What are you angry about? Is there anything else?

What are you fearful of?

This is the one that always gives me pause. To speak my fears aloud, even to write them down, feels so wildly dangerous and vulnerable. But I remember that it’s just God and me. I remember who he is and who I am in him. I choose trust. Shaky, whispered, tearful trust, as I tell God the things that I am afraid of.

Is there anything else?

I’m pretty well exhausted by the time I get to the last question, but it’s the best one, the most important.

What are you thankful for?

It takes a moment as my mind and mood shift gears, but once I start, there’s plenty to say.

I am thankful for hot chocolate in winter and the bright colours of spring. For family and friends who love me so well regardless of geography. I’m thankful for the saving work of Christ and God who sees me and cares.

Is there anything else?

I finish the time with worship and prayer, tired, but a weight has lifted.

I don’t burn the hot chocolate the next time I make it.

Do you ever get to a point where you need to empty the emotional jug? How would you answer those five questions?

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  1. Ruth Potinu July 29, 2021

    Thank you! This was so good and so practical as well. I’m going to save those questions for the next time I need to process hard emotions. It is hard and yet there is power in naming what is going on and ending in worship.

    1. Rachel Mutesi July 31, 2021

      I’m so glad you found it helpful! It’s been really good for me to do every now and then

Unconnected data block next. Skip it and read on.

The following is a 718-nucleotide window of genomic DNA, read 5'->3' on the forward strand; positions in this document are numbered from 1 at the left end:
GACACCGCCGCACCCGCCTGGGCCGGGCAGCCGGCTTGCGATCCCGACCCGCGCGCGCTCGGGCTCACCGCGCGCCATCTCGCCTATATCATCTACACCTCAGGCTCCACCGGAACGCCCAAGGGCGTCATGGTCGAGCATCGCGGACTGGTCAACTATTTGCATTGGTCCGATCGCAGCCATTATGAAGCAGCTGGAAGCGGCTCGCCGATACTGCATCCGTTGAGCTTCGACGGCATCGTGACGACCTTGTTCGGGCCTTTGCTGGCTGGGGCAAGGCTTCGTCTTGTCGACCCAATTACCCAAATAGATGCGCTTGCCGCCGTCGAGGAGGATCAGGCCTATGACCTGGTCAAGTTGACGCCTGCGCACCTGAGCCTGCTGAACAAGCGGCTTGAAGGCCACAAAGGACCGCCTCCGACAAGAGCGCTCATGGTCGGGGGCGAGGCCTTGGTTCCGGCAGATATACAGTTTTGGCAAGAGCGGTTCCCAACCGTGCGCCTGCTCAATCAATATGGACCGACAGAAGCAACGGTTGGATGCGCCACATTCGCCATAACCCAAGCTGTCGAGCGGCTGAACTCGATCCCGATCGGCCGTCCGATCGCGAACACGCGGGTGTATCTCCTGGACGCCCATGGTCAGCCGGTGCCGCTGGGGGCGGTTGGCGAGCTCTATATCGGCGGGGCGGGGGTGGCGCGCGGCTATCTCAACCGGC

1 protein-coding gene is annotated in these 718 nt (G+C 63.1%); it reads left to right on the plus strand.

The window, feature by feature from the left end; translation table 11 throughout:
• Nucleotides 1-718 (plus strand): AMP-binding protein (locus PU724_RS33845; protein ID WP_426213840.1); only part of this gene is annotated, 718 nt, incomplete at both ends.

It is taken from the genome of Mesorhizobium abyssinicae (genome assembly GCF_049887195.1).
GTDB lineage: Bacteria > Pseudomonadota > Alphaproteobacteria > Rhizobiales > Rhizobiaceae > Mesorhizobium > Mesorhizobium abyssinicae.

2. Jenny July 29, 2021

    Thank you for this! Resonate with this so much and those questions are such a tangible way to release. Thankful for your voice.

    1. Rachel Mutesi July 31, 2021

      Thank you for your encouragement!

  3. Bayta Schwarz July 30, 2021

    Thank you so much for this Rachel! This is not an exercise I’m familiar with but it sounds so helpful!

    1. Rachel Mutesi July 31, 2021

      The friend who taught it to me says it’s originally from PAIRS training, but she’s adapted it for every situation and now we both use it all the time! I’m glad you found it helpful.

  4. Abigail July 31, 2021

    I feel this as you talk about the Prime Minister and waiting for travel ban to be lifted. As I’m “stuck” in Australia, homesick for Asia and America. Praying hard every day that the travel ban will be lifted. Also it’s been very challenging here with our first baby just born in June, missing my mom and not having any extended family around. Thanks for sharing this, I can use it as journaling prompts.

    1. Rachel Mutesi August 4, 2021

      Oh dear sister, I’m so sorry. I have a few friends in a similar place and have just glimpses of the joy and the grief that they’re feeling in this season all at the same time. I’m praying with you for those borders to open!

  5. Sarah Hilkemann August 4, 2021

    I think my emotional jug fills up fast. 😉 Thank you for sharing this practice, Rachel! I love journaling and I’m been more intentional about doing it lately because I know I need to process what’s in my heart and mind and sort it all out on paper. This is a great tool!

  6. Bonita September 18, 2021

    Wow, you brought me to tears. Thanks for sharing!